Laura Mulvey has discussed this phenomenon in detail and calls out the resulting commodity fetishism that has, since the mid-twentieth century’s increasing hyper-capitalism, produced “shopping” as a spectacular event. In addition, Benjamin’s insight into this affect as the key to his “new urban phantasmagoria”, meant that it was not so much the objects themselves, as it was the “commodity-on-display” (Mulvey 1996b, p. 4), the “rich sight” of all those bright and shiny new things one could potentially possess. As Dana Polan suggests:
Mass culture becomes a kind of postmodern culture, the stability of social sense dissolved (without becoming any less ideological) into one vast spectacular show, a dissociation of cause and effect, a concentration on allure of means and concomitant disinterest in meaningful ends. Such spectacle creates the promise of a rich sight: not the sight of particular fetishized objects, but sight itself as richness, as the ground for extensive experience.3
“But sight itself as richness”; the point here is that it is not the individual objects under this enriching gaze of allure, but the sight itself, as a panoramic, a totalizing view, a mis en scène. It is the lush experience and a sense of visual plenty, of a visual phantasmagoria of multitudes of objects in a single view—so utterly tied to the fetishization of commodities in late capitalism, as discussed by many critics and scholars. As Mulvey recognizes, “The present transcendence of the “rich sight” aesthetic has developed out of the structures of disavowal at work in mass culture. Disavowal maintains, after all, only a tenuous link between cause and effect while its investment in visual excess and displacement of signifiers produces a very strong texture that can come to conceal the need to conceal the relation between cause and effect” (Mulvey 1996a, pp. 15–16). This easily reveals the jouissance experience involved in the apprehension of the “rich sight”, and its implications with an aesthetic of the complexity of the collaged or bricolaged scenic design, so prevalent in the cyberpunk works, especially film. When the experience is heavy in its effect, but its cause is ambiguous, or as in the Blade Runner films, displaced onto a large-scaled, historical, or ideological frame, the effect of the display is one of wonder and, as Mulvey addressed as well, one of curiosity.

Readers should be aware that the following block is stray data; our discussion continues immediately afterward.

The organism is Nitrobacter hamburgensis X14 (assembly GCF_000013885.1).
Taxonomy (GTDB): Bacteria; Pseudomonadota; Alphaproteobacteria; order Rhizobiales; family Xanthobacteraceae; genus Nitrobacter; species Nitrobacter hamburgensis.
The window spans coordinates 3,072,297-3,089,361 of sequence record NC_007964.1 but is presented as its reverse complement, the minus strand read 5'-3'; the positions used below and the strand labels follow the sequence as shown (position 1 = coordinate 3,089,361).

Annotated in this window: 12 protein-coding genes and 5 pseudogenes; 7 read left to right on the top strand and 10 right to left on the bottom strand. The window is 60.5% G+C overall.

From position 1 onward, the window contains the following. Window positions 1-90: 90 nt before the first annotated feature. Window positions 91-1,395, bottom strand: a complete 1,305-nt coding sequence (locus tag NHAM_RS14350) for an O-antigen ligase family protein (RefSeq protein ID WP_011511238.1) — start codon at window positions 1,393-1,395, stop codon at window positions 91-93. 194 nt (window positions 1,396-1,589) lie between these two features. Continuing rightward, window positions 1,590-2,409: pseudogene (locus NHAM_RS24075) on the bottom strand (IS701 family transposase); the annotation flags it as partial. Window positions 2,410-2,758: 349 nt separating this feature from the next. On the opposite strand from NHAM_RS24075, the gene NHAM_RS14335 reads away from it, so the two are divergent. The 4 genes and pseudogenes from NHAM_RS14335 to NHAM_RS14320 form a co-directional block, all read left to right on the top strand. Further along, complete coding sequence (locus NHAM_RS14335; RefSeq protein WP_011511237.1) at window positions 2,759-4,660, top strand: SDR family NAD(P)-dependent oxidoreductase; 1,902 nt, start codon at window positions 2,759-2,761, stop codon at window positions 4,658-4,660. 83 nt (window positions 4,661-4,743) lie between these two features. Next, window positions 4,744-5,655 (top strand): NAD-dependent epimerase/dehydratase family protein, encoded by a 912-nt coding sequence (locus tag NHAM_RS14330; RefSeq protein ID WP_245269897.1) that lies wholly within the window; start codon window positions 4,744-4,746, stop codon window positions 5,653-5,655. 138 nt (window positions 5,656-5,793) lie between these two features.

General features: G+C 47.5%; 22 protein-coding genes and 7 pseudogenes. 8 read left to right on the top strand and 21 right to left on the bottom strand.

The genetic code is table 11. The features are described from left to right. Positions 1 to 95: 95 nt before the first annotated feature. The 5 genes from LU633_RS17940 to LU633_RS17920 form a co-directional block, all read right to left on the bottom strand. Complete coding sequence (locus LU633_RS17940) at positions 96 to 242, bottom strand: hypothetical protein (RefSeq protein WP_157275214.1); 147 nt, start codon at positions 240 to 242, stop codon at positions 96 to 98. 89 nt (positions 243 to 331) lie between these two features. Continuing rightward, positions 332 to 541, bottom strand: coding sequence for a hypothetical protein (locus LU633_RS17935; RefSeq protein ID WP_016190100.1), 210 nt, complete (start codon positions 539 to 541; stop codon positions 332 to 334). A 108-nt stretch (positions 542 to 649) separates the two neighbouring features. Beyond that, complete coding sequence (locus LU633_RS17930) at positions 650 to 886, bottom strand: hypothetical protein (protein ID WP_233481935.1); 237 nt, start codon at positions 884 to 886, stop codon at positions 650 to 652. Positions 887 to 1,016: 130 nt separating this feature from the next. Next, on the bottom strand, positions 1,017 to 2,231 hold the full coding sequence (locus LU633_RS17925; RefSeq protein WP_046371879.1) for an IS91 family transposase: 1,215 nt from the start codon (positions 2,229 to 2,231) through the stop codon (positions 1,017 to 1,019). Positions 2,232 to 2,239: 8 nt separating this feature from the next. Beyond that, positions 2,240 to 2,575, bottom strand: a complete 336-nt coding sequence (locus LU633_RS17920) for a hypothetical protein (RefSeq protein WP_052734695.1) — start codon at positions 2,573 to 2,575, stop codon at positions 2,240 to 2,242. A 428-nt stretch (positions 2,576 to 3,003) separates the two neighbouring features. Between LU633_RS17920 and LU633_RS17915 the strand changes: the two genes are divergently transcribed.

3. Dérive Two: The “Picturesque”

The two opposite qualities of roughness, and of sudden variation, joined to that of irregularity, are the most efficient causes of the picturesque.